Add a light to an existing circuit

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  #1  
Old 12-15-05, 08:01 PM
briansharon01
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Add a light to an existing circuit

Ok, I'm hitting a brick wall with this one.
I'm quite sure I'm missing something obvious. (I'm an amateur, but can usually figure these things out)

I have a light connected to a single-pole switch. Only one set of wires come to the switch, so I'm understanding it to be at the end of the circuit. I want to add a second light controlled by the switch-- so the switch turns on/off two lights simultaneously. I *thought* I just needed to wire the second light in series:

Black (hot) comes into the switch, black from switch to 2nd light, white (black) from 2nd light to white (input). (the first black and last white are the two wires that were originally attached to the switch before adding the 2nd light)

But it's not working. If I do this, the 2nd light is lit, and the original light is not, which totally doesn't make sense to me. If I put the 2nd light in parallel with the switch, it toggles between the two lights.

I'm trying to avoid having to run more wires, but am thinking I need to run wires from the light in order to make both of them in parallel with the switch. Any thoughts?

Thanks.
 
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Old 12-15-05, 08:29 PM
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If there are only two wires in the switch box, they are not what you think - they are both coming from the light - one comes in hot and the other goes back out hot/not because of the switch. The juice is going to your light first and then to your switch. I'm guessing you assumed it went to your switch first and then the light.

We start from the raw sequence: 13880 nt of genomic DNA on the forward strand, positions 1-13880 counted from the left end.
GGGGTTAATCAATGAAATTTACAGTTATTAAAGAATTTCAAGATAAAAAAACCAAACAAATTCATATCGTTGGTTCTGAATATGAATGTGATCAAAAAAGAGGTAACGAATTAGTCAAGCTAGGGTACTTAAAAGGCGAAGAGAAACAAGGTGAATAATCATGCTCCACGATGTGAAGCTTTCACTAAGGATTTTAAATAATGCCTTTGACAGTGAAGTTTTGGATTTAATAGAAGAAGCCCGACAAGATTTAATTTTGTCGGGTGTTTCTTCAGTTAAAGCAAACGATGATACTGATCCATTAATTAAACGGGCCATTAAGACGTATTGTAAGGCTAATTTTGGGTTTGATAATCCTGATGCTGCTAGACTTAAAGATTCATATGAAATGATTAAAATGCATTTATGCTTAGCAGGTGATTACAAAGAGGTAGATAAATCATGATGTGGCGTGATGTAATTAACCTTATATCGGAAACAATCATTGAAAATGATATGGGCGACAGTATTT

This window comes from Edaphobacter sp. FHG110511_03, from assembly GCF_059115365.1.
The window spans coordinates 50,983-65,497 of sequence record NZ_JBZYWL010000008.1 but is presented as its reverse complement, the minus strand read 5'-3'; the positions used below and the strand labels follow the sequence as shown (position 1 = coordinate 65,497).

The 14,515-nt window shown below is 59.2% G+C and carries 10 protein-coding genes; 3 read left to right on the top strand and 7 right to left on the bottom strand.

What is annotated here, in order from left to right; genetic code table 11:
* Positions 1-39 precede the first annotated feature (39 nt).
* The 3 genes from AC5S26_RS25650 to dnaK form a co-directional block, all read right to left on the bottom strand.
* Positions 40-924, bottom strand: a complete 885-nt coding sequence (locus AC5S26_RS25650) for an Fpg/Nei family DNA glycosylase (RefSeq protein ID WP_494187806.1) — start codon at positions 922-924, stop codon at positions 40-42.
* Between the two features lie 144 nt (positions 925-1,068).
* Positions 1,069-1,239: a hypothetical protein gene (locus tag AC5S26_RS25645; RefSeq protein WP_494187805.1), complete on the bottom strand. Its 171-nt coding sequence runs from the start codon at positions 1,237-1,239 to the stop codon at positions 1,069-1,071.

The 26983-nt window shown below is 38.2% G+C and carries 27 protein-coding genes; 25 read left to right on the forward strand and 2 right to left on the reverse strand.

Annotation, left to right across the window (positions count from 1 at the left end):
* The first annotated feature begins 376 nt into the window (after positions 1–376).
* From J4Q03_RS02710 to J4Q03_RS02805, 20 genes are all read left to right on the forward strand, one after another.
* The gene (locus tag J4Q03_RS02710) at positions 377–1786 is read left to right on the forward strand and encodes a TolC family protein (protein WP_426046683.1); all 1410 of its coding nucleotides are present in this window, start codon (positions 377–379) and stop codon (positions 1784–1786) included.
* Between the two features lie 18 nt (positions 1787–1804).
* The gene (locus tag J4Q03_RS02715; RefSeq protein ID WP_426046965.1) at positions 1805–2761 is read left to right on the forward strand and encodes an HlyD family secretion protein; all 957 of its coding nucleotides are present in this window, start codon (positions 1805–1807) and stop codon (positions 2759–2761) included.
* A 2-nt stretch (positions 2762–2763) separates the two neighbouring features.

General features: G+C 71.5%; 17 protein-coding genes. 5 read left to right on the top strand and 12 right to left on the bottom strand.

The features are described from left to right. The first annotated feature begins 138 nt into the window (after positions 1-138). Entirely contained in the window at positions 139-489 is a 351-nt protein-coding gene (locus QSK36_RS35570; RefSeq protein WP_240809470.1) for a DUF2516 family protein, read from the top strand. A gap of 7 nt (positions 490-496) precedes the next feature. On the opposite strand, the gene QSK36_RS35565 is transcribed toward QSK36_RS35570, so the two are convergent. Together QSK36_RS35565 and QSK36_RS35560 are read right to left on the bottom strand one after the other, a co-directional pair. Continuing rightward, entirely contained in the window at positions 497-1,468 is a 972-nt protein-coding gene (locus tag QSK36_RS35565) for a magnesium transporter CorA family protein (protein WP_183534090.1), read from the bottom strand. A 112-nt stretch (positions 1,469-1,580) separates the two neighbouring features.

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Old 12-15-05, 08:34 PM
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Originally Posted by briansharon01

I'm trying to avoid having to run more wires, but am thinking I need to run wires from the light in order to make both of them in parallel with the switch. Any thoughts?

Thanks.
Now you're thinking right.

Put the switch box back how you found it, open up the light fixture box, and run your new wire from there.

The two wires in the switch box put the switch in _series_ with the light bulb's HOT conductor. Fixtures must be connected in _parallel_ with your power feed in the box where the existing light fixture is located. That is, the neutral is never switched.
 
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Old 12-15-05, 08:34 PM
briansharon01
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I thought that, but when I tested the wires, it indicated the black was hot and white neutral (I took the circuit tester and put one connection to a wire and the other to the ground, and same for the second wire -- only the black came back hot).

If the two wires come from the first light, why can't a second be placed in series with it?

I think I may be a little confused on this...
 
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Old 12-15-05, 08:35 PM
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The wire to the switch creates a switch loop. There is no neutral wire, both are hot.

The bottom line is that you can't add your new light from the switch (unless you replace the wire from the light to the switch first). The easiest way to add a light controlled by the switch is to connect the new light to the existing light.